Release Date: November 30, 2018 This content is archived.
BUFFALO, N.Y. — It’s an endeavor that sounds like something out of a dream: Using an age-old method called grafting, artist Sam Van Aken is growing whimsical single trees that will one day bear 40 varieties of pitted fruit apiece, ranging from almonds and cherries to peaches, plums and nectarines.
Van Aken describes his process as “part Dr. Seuss, part Frankenstein and just about everything fantastic.”
Western New Yorkers will have the chance to hear from Van Aken at Buffalo’s next Science & Art Cabaret, which will take place at 7 p.m. on Thursday, Dec. 6, in the Hallwalls Cinema at 341 Delaware Ave., Buffalo. Van Aken will be the lone presenter of the night, and his talk will be free and open to the public.
Van Aken, an associate professor in the Syracuse University School of Art, is a 2018-19 Artist-in-Residence with the University at Buffalo’s Creative Arts Initiative through Coalesce: The Center for Biological Arts in the UB Community of Excellence in Genome, Environment and Microbiome.
To create hybridized trees, Van Aken uses an age-old method to graft buds of different fruit trees onto the branches of a single large tree. He focuses on stone fruits (those with pits), and his work helps to preserve heirloom varieties that may not be commercially available. His project, with trees planted in several U.S. cities, is titled, “Tree of 40 Fruit.”
The Buffalo Science & Art Cabaret is marking its 10th season this year. The event series was established in fall of 2009 with the goal of digging into compelling themes from diverse perspectives.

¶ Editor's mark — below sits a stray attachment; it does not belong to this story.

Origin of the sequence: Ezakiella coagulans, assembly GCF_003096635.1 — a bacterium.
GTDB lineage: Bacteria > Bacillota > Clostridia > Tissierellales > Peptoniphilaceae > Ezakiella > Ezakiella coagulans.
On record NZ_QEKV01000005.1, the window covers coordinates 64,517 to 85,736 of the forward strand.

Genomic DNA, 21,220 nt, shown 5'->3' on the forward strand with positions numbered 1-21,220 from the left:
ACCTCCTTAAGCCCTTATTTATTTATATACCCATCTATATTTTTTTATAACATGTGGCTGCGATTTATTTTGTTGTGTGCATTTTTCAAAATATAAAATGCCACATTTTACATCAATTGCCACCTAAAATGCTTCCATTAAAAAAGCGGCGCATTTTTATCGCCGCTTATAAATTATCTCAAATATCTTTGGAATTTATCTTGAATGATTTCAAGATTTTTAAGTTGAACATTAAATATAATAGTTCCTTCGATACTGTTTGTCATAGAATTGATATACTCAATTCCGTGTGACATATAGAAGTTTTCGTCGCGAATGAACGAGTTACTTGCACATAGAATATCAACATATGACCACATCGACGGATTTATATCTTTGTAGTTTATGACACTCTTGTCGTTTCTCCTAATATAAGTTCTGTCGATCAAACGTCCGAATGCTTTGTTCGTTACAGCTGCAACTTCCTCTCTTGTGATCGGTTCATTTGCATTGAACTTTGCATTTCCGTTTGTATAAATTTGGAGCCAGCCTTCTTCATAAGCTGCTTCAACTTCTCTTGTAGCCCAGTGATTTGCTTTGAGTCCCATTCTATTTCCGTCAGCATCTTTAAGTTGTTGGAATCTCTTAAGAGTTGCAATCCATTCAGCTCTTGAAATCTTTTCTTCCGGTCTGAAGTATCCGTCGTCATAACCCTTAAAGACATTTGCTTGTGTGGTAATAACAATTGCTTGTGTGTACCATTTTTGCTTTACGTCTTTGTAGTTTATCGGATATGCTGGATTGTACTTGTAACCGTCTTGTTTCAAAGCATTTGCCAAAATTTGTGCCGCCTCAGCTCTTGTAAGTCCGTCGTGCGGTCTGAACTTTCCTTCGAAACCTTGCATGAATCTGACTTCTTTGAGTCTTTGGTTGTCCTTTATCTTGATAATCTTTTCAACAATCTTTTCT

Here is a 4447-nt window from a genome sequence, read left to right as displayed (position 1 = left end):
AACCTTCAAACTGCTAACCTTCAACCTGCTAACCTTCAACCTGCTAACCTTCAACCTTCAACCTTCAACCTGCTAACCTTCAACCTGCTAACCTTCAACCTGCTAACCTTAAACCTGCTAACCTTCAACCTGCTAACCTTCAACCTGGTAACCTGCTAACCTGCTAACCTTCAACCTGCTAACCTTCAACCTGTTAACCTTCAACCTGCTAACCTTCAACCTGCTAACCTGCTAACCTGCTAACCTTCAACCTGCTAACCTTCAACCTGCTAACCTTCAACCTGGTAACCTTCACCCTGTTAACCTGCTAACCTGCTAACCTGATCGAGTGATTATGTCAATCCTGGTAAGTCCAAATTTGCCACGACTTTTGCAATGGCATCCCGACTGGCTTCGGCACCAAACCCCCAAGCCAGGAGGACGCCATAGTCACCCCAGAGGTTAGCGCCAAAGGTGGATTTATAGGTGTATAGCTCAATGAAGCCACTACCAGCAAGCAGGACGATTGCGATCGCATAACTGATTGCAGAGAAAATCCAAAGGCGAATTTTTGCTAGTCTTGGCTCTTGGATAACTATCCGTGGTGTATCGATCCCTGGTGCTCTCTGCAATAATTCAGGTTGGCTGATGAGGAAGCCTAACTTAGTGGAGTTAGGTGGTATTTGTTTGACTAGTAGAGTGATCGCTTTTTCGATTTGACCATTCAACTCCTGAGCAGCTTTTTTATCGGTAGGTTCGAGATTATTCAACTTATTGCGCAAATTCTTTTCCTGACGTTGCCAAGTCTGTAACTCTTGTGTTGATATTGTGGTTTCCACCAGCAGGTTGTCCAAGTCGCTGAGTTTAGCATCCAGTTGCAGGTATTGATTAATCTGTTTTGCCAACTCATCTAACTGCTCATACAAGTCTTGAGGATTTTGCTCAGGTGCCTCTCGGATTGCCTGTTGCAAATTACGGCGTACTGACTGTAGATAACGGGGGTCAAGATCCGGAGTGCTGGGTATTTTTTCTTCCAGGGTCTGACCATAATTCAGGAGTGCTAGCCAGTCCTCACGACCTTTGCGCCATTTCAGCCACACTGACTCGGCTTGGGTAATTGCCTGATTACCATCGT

Founders include John Massier, visual arts curator at Hallwalls Contemporary Arts Center; Will Kinney, UB professor of physics; Gary Nickard, UB clinical associate professor of art; and Douglas Borzynski, who was then at the Buffalo Museum of Science.
Featuring a single speaker is a rarity for the cabaret. More typically, the event features several entertaining, intellectually provocative presentations by artists, scientists and others on the same night on a common topic. (The final cabaret of the 2017-18 season, for instance, included an author, an artist, a historian, an electronic musician and a former pastor discussing “Death.”)
Van Aken’s talk is nonetheless fitting, as “Tree of 40 Fruit” melds several fields and occupations, fusing science and horticulture with art and preservation. This amalgamation of themes speaks to the cabaret’s underlying premise — that intellectual pursuits that appear distinct actually cross paths far more often than presumed and share spheres of interest and meaning.